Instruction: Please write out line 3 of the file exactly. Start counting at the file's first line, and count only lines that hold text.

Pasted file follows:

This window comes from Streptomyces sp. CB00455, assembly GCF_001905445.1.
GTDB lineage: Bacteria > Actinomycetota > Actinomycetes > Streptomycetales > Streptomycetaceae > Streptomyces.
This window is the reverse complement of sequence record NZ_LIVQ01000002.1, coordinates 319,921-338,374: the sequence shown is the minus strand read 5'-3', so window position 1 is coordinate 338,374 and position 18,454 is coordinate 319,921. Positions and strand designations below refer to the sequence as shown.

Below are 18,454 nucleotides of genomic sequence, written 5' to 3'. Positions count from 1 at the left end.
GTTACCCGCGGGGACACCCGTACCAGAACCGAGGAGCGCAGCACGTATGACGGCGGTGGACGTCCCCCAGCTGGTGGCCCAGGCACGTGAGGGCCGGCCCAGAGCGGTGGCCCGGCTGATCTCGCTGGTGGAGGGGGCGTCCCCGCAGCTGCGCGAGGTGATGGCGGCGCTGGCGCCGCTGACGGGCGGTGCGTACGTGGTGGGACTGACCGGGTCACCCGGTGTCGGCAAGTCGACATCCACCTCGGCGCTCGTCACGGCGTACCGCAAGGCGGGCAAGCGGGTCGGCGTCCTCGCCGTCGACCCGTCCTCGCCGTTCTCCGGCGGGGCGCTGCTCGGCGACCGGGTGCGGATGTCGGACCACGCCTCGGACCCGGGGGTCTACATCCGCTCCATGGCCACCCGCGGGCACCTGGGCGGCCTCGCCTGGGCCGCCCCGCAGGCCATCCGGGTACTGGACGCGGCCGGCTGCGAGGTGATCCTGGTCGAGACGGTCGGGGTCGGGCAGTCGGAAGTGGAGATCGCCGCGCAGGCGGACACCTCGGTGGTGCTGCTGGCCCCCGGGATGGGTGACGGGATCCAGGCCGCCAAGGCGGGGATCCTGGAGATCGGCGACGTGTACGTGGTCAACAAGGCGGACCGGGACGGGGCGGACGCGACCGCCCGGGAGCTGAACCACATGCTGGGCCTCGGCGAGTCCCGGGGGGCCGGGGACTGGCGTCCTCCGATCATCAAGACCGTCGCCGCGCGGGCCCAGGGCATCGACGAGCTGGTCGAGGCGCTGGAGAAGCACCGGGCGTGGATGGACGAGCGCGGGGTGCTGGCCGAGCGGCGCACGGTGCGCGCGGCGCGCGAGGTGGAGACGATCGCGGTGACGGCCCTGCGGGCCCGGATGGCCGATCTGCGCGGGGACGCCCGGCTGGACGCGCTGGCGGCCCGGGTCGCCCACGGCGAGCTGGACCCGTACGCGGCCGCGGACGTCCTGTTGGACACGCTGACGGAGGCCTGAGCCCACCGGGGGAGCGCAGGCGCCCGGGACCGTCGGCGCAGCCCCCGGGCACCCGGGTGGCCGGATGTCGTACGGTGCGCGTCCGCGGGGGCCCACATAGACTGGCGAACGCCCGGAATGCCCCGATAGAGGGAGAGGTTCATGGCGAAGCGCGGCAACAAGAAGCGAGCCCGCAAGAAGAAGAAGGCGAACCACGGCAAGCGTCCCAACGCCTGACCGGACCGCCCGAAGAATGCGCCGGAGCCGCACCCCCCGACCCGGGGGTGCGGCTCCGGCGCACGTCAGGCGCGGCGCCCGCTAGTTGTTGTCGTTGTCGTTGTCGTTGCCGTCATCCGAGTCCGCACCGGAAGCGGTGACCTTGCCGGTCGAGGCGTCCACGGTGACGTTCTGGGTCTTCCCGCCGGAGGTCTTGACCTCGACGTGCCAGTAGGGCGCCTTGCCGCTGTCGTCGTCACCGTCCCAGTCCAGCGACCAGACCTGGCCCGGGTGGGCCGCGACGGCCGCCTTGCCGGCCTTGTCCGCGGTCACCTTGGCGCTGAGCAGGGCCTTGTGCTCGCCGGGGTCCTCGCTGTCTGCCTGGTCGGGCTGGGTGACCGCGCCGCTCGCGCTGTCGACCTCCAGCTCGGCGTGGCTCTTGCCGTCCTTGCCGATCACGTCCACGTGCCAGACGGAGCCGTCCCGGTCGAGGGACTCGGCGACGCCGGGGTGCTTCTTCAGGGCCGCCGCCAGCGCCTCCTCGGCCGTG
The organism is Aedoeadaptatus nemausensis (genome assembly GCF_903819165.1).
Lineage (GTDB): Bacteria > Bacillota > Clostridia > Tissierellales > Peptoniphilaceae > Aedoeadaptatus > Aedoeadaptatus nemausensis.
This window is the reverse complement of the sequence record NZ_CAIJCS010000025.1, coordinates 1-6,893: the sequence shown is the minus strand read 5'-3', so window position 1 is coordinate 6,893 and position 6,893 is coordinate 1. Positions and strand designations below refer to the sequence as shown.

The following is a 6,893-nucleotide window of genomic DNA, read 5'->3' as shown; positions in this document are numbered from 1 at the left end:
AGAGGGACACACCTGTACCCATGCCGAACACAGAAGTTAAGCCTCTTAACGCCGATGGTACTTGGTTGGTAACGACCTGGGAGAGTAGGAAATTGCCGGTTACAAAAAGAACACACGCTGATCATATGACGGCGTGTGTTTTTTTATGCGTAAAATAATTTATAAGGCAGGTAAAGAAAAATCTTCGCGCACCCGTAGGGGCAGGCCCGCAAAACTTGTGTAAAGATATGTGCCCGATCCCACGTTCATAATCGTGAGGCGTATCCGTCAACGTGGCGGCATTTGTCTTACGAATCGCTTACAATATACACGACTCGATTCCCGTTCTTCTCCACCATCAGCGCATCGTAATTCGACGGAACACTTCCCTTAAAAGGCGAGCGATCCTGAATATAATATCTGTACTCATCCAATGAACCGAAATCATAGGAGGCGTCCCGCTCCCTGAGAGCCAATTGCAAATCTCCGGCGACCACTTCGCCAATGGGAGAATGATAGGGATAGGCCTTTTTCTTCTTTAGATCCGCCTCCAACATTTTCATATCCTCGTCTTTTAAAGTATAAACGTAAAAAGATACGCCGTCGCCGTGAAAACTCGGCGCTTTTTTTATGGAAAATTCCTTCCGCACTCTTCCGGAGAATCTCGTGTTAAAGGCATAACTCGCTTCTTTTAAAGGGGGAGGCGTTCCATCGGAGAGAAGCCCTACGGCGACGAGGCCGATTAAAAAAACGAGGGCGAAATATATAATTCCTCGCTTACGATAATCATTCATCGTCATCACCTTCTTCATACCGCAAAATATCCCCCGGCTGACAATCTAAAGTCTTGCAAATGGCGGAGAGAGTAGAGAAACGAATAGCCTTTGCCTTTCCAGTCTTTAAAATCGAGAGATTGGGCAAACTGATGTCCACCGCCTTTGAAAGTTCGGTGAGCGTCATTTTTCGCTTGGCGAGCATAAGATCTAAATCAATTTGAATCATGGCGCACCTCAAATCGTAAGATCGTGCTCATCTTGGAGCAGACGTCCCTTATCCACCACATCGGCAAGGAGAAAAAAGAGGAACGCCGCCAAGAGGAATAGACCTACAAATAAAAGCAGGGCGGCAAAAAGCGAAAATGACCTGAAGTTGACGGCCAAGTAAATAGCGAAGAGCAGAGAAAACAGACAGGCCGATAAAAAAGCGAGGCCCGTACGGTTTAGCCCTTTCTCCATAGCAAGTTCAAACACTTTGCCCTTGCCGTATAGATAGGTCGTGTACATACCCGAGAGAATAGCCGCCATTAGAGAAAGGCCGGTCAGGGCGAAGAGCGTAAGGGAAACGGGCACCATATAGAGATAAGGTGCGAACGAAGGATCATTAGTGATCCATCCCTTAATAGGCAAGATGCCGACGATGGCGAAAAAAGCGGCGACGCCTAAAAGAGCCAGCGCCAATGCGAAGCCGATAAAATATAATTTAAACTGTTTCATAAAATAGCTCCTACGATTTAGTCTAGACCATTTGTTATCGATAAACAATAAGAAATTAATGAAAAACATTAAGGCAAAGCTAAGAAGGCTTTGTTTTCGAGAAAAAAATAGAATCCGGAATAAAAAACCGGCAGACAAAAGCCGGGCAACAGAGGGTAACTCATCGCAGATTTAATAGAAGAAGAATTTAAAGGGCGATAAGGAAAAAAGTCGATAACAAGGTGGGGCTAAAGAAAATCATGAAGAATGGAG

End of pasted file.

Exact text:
This window is the reverse complement of sequence record NZ_LIVQ01000002.1, coordinates 319,921-338,374: the sequence shown is the minus strand read 5'-3', so window position 1 is coordinate 338,374 and position 18,454 is coordinate 319,921. Positions and strand designations below refer to the sequence as shown.